animals in recovery

How Can Animals Assist in Recovery?

Published on February 26, 2020 by First Responder Wellness

For those in recovery from an addiction or struggling with a mental health disorder, it is important to remember that mental wellness usually requires a multifaceted approach to heal entirely from the inside out, as well as to maintain that level of healing.  Every individual is different, and every treatment plan should cater to the unique needs of the person with the addiction and mental health issues.

For many people struggling with psychological issues, especially those with post traumatic stress disorder, or PTSD, animals have been found to provide companionship, comfort, reassurance, and a sense of purpose. 

Animals have long been used in the treatment of the elderly and terminally ill, but now experts are increasingly recognizing the power a pet, emotional support animal, or service animal for those working towards mental wellness.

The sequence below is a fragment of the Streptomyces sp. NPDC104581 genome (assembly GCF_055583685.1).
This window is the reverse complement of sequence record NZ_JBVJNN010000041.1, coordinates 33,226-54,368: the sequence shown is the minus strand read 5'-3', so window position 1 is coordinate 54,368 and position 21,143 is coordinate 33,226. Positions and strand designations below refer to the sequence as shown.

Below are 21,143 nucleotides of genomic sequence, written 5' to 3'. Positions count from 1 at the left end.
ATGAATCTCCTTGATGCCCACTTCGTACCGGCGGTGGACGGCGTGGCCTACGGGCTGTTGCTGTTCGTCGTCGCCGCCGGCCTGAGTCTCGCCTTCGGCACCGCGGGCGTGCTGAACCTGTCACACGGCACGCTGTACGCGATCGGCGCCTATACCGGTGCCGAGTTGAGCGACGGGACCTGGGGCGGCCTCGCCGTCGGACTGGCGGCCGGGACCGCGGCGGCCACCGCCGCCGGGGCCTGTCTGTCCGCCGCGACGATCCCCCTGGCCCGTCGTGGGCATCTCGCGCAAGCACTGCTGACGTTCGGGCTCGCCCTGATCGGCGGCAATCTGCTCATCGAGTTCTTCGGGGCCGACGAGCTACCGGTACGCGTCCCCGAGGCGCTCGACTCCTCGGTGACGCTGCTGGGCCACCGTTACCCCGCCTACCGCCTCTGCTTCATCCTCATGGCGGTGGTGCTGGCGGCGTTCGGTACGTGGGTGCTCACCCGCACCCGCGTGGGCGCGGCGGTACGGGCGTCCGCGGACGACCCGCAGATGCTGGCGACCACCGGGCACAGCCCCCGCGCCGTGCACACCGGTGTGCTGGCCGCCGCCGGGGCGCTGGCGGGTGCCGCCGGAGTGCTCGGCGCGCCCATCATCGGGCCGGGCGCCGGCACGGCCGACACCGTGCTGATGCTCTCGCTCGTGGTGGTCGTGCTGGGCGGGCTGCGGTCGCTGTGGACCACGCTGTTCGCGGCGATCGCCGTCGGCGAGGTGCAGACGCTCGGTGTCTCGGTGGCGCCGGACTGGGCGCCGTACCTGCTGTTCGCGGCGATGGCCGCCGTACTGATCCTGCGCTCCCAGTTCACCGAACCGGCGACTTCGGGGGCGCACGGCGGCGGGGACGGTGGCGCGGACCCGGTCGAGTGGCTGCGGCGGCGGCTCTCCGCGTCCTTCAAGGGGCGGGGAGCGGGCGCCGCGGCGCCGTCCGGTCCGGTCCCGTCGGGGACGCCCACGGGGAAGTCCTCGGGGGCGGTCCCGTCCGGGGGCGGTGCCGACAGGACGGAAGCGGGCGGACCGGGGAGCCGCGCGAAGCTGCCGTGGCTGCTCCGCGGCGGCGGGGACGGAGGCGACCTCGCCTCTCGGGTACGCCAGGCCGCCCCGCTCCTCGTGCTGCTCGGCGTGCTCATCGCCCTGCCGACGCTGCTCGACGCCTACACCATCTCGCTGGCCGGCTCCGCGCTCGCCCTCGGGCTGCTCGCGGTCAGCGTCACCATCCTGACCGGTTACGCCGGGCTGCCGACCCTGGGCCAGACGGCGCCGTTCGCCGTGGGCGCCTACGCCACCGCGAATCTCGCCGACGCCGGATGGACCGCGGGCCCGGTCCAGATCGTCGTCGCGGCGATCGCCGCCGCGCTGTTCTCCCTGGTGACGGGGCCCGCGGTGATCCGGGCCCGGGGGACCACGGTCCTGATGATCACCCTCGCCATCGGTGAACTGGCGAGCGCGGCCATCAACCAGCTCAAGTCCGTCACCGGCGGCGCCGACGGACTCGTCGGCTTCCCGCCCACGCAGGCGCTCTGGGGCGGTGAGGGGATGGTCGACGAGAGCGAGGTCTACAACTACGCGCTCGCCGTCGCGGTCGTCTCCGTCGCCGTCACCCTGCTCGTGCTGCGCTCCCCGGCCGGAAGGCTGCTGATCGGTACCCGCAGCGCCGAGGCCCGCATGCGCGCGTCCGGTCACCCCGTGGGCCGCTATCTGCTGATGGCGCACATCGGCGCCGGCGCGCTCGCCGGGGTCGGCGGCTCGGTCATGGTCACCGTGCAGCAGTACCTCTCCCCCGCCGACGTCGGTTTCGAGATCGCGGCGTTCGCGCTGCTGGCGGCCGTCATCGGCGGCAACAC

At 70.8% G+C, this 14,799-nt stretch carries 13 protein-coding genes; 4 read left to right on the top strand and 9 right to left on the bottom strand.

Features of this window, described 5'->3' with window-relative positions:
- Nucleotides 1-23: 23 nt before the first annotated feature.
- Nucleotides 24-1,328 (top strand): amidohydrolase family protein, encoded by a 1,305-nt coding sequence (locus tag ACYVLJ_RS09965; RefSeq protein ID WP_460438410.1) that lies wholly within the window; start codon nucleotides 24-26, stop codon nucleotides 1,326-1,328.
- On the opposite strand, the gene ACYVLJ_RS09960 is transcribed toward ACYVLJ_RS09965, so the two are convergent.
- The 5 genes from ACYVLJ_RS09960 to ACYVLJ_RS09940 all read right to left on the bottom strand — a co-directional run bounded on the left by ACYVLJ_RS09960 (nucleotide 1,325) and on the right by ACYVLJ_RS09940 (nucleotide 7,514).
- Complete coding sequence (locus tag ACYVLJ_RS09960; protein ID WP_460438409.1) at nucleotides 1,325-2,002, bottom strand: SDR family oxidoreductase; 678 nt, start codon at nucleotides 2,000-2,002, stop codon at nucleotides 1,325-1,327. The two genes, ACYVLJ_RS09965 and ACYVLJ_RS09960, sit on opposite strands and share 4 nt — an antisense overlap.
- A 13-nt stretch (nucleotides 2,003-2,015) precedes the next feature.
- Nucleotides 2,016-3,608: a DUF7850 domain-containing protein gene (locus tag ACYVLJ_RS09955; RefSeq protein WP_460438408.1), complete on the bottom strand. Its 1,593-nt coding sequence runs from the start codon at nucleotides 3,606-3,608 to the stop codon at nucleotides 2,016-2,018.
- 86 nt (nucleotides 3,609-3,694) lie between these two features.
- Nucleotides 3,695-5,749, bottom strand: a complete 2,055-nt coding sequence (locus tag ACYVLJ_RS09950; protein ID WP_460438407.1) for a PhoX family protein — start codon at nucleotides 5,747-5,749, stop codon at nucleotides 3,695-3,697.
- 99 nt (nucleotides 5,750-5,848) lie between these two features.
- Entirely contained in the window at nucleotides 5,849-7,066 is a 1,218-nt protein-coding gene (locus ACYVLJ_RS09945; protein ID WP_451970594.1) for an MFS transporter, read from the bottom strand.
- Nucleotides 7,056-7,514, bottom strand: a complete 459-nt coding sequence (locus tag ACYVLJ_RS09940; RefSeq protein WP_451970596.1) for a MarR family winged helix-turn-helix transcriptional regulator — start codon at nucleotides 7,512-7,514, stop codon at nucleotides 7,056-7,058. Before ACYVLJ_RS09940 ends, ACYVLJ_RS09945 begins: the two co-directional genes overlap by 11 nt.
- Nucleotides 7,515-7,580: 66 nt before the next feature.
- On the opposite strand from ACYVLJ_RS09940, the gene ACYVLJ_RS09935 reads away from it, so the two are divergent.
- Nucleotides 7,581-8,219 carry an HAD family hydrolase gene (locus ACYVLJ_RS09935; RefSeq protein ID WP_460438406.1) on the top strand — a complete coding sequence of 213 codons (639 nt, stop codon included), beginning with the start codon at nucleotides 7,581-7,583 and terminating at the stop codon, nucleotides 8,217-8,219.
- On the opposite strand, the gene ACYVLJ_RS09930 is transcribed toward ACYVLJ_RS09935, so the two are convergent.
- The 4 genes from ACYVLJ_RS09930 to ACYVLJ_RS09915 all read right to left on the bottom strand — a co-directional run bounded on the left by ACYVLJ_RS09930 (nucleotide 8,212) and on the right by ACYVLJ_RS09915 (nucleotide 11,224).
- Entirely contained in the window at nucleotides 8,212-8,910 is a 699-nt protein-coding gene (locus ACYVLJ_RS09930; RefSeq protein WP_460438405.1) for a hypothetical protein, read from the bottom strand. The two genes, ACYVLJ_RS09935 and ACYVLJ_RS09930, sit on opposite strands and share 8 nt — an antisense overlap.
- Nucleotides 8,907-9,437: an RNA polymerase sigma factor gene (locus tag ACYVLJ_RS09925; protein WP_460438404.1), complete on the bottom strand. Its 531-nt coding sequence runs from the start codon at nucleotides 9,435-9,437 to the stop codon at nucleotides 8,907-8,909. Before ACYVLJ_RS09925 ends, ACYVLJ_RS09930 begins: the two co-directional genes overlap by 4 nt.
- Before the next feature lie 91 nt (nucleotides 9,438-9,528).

Pets and ESAs

Having a pet or an emotional support animal has been shown in studies to provide several benefits to those with mental health disorders.  A large part of winning the battle against depression, anxiety, PTSD, and even addiction is overcoming isolation and loneliness.

Dealing with these issues can make you feel alone in the world, and the consequences of extreme mental health issues and addiction often involve the destruction of close relationships.  Having a pet to provide emotional support can help end isolation and give some individuals a sense of purpose. Even for those who are not struggling with serious mental health issues, having a pet has been shown to reduce anxiety, lower rates of depressive symptoms, and generally improve overall satisfaction with life.

Pets require a great deal of care and can often come as a welcome distraction during difficult times.  Additionally, emotional support animals can help their owners stay calm in triggering situations, such as while traveling or in crowded places. However, it is important to note that ESAs are not protected by law in the same ways as service animals, so be sure to check rules and regulations before bringing an emotional support animal into a public space.